Dan said...

Thank you for your comments regarding market timing - very interesting and insightful comments to say the least.

I will be paying close attention to your recommendations.


danr said...

How long have you been betting on these medium term swings, and has it beat short-and-hold so far for you (or even been profitable)?

I have come to the same conclusions as you in a few analysis so far, before I read your blog.

So my 2 cents on "timing the market". It's tough to know what the markets going to do next, but it's easy to see what it's been doing up till now. Just use SMA indicators... 10, 50, and 200 work well. They draw an arrow, and we are just trying to stay pointed in the same direction.

It seems to be harder the shorter term you go. My question at the moment is whether to try and trade these medium waves, or whether it would be better to have shorted around 21dec07 (when the 50 crossed below the 200 on SPY), and just hold on through the waves until the next bull market?

Happy days,

ps, the current uptrend seems established now, we passed that 1282 you mentioned.

Jody said...

I'd like to see more than a 2-point gain above 1282 before I declare a trend of "higher highs."

I've been doing my medium-term jumps since the summer of 2007, as described in a previous post.

I agree that using long-term moving averages to gauge the direction of the market (and then go long or short) is a significant improvement over going long with buy-and-hold forever. In fact, just using SMAs (simple moving averages) is probably better than what most market-timers are capable of. It certainly beat Bob Brinker's complicated analysis in the case of this bear market!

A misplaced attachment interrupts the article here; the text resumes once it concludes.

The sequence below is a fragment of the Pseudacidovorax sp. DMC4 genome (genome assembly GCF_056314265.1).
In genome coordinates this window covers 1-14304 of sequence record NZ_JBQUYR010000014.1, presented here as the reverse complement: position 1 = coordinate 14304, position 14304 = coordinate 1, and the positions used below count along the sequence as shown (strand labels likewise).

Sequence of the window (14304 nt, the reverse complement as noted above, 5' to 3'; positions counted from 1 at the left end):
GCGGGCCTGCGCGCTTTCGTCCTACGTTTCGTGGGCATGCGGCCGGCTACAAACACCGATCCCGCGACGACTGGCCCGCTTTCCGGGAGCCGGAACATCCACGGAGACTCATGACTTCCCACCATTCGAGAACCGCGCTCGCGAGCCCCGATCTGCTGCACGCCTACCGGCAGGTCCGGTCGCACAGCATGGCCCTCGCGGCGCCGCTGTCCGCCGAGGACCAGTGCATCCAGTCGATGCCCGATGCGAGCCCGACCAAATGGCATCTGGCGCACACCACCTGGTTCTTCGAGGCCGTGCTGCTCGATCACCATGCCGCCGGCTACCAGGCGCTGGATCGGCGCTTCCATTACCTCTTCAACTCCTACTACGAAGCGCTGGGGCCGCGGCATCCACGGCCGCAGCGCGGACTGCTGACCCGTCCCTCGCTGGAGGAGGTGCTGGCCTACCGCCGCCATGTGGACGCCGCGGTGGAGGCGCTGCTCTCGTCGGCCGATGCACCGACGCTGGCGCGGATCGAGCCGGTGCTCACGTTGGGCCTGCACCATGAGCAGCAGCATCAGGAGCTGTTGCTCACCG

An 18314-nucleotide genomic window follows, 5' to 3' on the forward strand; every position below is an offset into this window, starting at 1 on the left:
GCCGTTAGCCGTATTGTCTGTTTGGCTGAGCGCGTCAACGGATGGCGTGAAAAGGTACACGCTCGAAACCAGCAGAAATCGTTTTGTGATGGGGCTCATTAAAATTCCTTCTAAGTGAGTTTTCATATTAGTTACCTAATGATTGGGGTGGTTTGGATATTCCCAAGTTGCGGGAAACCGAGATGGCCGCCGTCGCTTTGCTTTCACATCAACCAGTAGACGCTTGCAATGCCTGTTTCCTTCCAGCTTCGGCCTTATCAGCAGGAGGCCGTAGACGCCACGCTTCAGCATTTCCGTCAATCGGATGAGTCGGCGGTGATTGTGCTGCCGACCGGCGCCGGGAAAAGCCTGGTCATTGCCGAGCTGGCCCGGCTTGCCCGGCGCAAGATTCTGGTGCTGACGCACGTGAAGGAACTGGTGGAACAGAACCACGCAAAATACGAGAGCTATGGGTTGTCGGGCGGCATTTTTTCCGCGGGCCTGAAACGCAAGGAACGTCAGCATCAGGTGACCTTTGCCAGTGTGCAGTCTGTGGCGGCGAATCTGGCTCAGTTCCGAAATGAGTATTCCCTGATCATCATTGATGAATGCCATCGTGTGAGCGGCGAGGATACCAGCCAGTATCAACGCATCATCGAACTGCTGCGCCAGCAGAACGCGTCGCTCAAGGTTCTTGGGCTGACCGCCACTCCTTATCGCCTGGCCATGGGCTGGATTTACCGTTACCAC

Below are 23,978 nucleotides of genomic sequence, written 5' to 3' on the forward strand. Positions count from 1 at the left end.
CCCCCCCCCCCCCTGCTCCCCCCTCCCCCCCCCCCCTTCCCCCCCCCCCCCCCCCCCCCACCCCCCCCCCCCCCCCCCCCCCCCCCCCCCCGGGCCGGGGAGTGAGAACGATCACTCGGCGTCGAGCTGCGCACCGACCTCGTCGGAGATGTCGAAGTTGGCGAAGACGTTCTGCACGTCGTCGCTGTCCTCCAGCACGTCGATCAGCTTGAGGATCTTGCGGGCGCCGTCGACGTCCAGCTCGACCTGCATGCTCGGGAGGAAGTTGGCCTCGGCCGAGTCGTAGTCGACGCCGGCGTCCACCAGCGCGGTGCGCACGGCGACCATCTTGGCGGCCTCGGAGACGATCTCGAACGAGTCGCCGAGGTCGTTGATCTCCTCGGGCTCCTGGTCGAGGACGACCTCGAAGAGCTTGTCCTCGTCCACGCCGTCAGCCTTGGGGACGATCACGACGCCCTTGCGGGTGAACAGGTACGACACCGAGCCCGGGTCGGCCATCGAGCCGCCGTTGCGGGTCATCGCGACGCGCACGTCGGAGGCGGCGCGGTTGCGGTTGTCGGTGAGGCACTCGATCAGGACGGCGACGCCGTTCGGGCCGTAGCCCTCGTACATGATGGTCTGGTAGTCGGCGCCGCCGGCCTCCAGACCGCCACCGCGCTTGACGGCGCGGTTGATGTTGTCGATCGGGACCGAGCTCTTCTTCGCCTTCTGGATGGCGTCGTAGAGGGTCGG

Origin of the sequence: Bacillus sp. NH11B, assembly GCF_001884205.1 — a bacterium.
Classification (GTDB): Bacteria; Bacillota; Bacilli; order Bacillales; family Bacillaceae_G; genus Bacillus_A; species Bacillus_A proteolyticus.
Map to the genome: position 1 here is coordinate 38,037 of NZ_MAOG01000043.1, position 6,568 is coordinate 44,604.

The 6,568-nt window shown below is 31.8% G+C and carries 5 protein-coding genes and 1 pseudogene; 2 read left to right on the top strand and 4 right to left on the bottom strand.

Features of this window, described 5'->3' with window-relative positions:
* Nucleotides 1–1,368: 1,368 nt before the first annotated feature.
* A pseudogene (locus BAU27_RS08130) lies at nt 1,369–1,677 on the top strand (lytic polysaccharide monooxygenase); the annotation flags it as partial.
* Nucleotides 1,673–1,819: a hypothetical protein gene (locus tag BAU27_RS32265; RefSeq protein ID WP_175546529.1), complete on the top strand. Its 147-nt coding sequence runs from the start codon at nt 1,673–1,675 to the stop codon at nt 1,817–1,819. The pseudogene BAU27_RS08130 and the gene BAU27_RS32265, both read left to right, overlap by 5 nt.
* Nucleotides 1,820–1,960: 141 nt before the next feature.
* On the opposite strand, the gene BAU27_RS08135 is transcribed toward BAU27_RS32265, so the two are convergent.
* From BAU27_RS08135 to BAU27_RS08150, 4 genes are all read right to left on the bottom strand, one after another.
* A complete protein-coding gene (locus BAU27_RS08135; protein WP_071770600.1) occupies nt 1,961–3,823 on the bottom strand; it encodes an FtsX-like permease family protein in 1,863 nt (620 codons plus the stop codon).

The main reason I'm not satisfied with using the SMA crossover method alone is that I can beat it. I seem to have a knack for calling market tops by looking at other indicators, and I'm getting better at calling bottoms, so it makes no sense for me not to use that to my advantage. So far I'm glad I cashed out of SDS (double-short S&P) on the 18th and 22nd, but we'll see what happens. As long as I get back in when the S&P is above 1282, I will have pulled ahead of "shorting-and-holding."

Finally, I agree with you that forecasting becomes more difficult (and pointless) over shorter time frames. I've seen discussion boards where day traders are placing bets based on hourly market movements, and it's painful to watch. I only aim to take advantage of corrections or bear market rallies in excess of 5%, and right now my average position is lasting about 2 months.

danr said...

Thanks for the great answer. That's cool that you can beat it. I hope to learn how to do that.

I also think it's great that you are sharing what you have learned with the world through this blog.


Dan said...

Regarding this recent rally, do you still believe we are in a secular bear market and that this rise over the last few weeks is still just a cyclical bull in a long term bear.

Is this a run that one should go long in say with VTI or should we avoid this trap, if in fact, it is one?

I see that you are still 100% cash.

If you see this:

"I'd like to see more than a 2-point gain above 1282 before I declare a trend of "higher highs."

then would you recommend a long position and if so in what?


Jody said...

My long term forecast can always be found just under my picture on the right side of the blog.

I doubt I will ever take a long position during this bear market. The only reason I'm not staying in a bear fund like SDS for the entire plunge (October 2007 to whenever) is that I can do even better by cashing out at temporary bottoms and getting back in after a small rally; for instance, like March-May of this year.

In previous comment sections some readers have asked how to make money with long positions (like VTI) during these sucker rallies. My advice is to be careful and to use rolling stop-loss orders.

Dan said...

Once again - Thank you!